They visited The Catholic Center Nov. 10. Sitting around a conference table, the Embera Chami leaders answered questions about their native land and spoke of their impressions of Kansas City and the surrounding area.
Speaking through interpreter Rachel Hogan, Yagari said the Putumayo department (an administrative division, similar to a state with its own elected governor and assembly) is in the southern part of the country and borders Ecuador and Peru. This was his first trip to America. “I came here to share my culture and cultural identity,” he said.
Gutierrez said both men belong to the Embera Chami and came here to experience this country. “I will take my experiences and what I learn here back to my community and share with the elders and other members of my community. Traveling to America has long been a dream of mine.”
He said that more than anything his people are focused on the preservation of their culture. “We want to make sure our culture doesn’t disappear. It is important to us to keep the traditional foods, education, medicine, culture and beliefs of the indigenous people from disappearing. We also respect and hold in high esteem human rights and equality. There are 102 indigenous groups in Colombia. Communities have their own organizations and we come together and work together, while maintaining respect for the autonomy of each individual group. There is a lot of cooperation between each group.”
People living in other parts of the world may think that the people of Colombia all speak Spanish. Gutierrez corrected that misconception. “Of the 102 indigenous groups, about 62 retain their native tongue,” he said. Putumayo, the department where he lives, means “gushing river in Quechua, an Incan language. “There are about 18 others which are in the process of reviving their native languages. There are still elders in those villages who speak it, and they teach the others. The rest no longer speak their native languages.”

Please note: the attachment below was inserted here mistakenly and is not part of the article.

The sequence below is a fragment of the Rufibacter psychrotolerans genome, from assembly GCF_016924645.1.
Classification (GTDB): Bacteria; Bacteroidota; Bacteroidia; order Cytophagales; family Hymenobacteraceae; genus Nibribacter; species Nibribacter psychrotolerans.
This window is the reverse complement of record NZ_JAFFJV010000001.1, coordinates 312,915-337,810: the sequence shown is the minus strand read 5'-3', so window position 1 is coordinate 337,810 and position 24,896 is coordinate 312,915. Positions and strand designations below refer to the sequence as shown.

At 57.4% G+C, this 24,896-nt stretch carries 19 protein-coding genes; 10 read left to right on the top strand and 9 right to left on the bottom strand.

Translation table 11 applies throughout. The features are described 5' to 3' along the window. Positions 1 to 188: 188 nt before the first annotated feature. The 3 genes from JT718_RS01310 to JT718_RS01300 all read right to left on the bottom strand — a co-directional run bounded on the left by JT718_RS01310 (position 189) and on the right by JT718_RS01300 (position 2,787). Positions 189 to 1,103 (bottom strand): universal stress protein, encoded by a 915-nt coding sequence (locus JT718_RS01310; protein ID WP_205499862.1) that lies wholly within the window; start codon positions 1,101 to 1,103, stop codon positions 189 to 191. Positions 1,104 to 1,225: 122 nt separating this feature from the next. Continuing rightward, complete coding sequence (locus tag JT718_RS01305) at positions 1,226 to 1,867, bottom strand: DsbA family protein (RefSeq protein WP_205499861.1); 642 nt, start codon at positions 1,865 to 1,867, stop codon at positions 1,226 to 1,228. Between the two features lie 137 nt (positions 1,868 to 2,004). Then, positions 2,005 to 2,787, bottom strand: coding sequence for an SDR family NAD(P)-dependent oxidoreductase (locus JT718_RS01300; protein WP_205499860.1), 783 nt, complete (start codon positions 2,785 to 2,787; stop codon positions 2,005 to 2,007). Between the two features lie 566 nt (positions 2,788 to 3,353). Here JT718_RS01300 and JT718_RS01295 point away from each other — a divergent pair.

Yagari and Gutierrez visited several other Missouri cities, including St. Louis, Kirksville and Columbia, making cultural presentations in each. They also visited Washburn University in Topeka and Haskell University in Lawrence, as well as several churches in those cities. After arriving back in Kansas City on Nov. 3, they spent some time at KKFI radio and spoke to students and their families at the Clay-Platte Montessori School and Bishop Ward High School in Kansas City, Kan.
That night, in the company of about 98 people, Yagari and Gutierrez went to see their first film, Impunity, at the Tivoli Theater in Westport. Impunity is a documentary about paramilitary killings of thousands of Colombians and the trial intended to create peace and justice that came to an abrupt halt when political and economic interests got involved. Suellentrop said the two men were deeply affected by the film.